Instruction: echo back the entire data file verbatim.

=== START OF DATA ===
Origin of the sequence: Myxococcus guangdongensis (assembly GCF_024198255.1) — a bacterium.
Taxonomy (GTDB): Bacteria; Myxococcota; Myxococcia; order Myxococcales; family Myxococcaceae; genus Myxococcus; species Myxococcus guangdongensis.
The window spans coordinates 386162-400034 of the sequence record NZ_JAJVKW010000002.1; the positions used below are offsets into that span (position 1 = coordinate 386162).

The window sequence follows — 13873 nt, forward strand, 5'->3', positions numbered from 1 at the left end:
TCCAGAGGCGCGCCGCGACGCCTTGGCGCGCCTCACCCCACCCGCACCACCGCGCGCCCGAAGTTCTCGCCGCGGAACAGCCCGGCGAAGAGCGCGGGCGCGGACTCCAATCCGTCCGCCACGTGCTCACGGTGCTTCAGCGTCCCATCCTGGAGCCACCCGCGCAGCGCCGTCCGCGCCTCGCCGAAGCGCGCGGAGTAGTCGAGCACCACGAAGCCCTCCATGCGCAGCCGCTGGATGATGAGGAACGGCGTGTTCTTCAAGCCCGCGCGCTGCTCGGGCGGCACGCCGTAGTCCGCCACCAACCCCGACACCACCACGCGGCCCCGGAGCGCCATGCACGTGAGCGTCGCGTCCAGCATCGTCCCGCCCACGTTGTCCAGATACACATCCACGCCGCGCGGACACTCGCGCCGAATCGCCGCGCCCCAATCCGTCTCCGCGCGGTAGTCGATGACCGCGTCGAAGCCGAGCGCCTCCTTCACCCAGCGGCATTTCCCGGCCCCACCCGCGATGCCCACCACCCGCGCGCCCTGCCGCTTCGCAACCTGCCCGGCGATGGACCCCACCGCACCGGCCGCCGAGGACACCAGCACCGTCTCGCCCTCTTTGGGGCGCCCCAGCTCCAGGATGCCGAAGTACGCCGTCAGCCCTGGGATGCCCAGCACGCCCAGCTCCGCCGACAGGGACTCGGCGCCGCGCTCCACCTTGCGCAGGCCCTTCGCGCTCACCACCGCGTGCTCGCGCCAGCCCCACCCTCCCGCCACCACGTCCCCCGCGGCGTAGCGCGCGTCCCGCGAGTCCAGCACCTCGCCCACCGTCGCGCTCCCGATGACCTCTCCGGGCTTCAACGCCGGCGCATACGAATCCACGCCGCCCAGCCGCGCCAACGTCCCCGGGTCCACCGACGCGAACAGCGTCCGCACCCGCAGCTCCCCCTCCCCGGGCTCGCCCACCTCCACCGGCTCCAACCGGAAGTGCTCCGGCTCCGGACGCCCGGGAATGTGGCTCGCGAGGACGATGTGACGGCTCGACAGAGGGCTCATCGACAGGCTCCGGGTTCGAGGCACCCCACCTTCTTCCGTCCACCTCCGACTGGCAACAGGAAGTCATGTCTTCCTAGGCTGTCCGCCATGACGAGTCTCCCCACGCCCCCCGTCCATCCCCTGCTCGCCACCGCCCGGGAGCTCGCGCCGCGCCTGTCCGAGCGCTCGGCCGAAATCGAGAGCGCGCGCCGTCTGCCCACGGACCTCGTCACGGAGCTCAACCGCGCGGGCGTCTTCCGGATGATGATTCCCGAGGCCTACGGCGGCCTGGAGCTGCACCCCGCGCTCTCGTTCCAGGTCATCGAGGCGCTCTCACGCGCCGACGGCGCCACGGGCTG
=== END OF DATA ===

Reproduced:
Origin of the sequence: Myxococcus guangdongensis (assembly GCF_024198255.1) — a bacterium.
Taxonomy (GTDB): Bacteria; Myxococcota; Myxococcia; order Myxococcales; family Myxococcaceae; genus Myxococcus; species Myxococcus guangdongensis.
The window spans coordinates 386162-400034 of the sequence record NZ_JAJVKW010000002.1; the positions used below are offsets into that span (position 1 = coordinate 386162).

The window sequence follows — 13873 nt, forward strand, 5'->3', positions numbered from 1 at the left end:
TCCAGAGGCGCGCCGCGACGCCTTGGCGCGCCTCACCCCACCCGCACCACCGCGCGCCCGAAGTTCTCGCCGCGGAACAGCCCGGCGAAGAGCGCGGGCGCGGACTCCAATCCGTCCGCCACGTGCTCACGGTGCTTCAGCGTCCCATCCTGGAGCCACCCGCGCAGCGCCGTCCGCGCCTCGCCGAAGCGCGCGGAGTAGTCGAGCACCACGAAGCCCTCCATGCGCAGCCGCTGGATGATGAGGAACGGCGTGTTCTTCAAGCCCGCGCGCTGCTCGGGCGGCACGCCGTAGTCCGCCACCAACCCCGACACCACCACGCGGCCCCGGAGCGCCATGCACGTGAGCGTCGCGTCCAGCATCGTCCCGCCCACGTTGTCCAGATACACATCCACGCCGCGCGGACACTCGCGCCGAATCGCCGCGCCCCAATCCGTCTCCGCGCGGTAGTCGATGACCGCGTCGAAGCCGAGCGCCTCCTTCACCCAGCGGCATTTCCCGGCCCCACCCGCGATGCCCACCACCCGCGCGCCCTGCCGCTTCGCAACCTGCCCGGCGATGGACCCCACCGCACCGGCCGCCGAGGACACCAGCACCGTCTCGCCCTCTTTGGGGCGCCCCAGCTCCAGGATGCCGAAGTACGCCGTCAGCCCTGGGATGCCCAGCACGCCCAGCTCCGCCGACAGGGACTCGGCGCCGCGCTCCACCTTGCGCAGGCCCTTCGCGCTCACCACCGCGTGCTCGCGCCAGCCCCACCCTCCCGCCACCACGTCCCCCGCGGCGTAGCGCGCGTCCCGCGAGTCCAGCACCTCGCCCACCGTCGCGCTCCCGATGACCTCTCCGGGCTTCAACGCCGGCGCATACGAATCCACGCCGCCCAGCCGCGCCAACGTCCCCGGGTCCACCGACGCGAACAGCGTCCGCACCCGCAGCTCCCCCTCCCCGGGCTCGCCCACCTCCACCGGCTCCAACCGGAAGTGCTCCGGCTCCGGACGCCCGGGAATGTGGCTCGCGAGGACGATGTGACGGCTCGACAGAGGGCTCATCGACAGGCTCCGGGTTCGAGGCACCCCACCTTCTTCCGTCCACCTCCGACTGGCAACAGGAAGTCATGTCTTCCTAGGCTGTCCGCCATGACGAGTCTCCCCACGCCCCCCGTCCATCCCCTGCTCGCCACCGCCCGGGAGCTCGCGCCGCGCCTGTCCGAGCGCTCGGCCGAAATCGAGAGCGCGCGCCGTCTGCCCACGGACCTCGTCACGGAGCTCAACCGCGCGGGCGTCTTCCGGATGATGATTCCCGAGGCCTACGGCGGCCTGGAGCTGCACCCCGCGCTCTCGTTCCAGGTCATCGAGGCGCTCTCACGCGCCGACGGCGCCACGGGCTG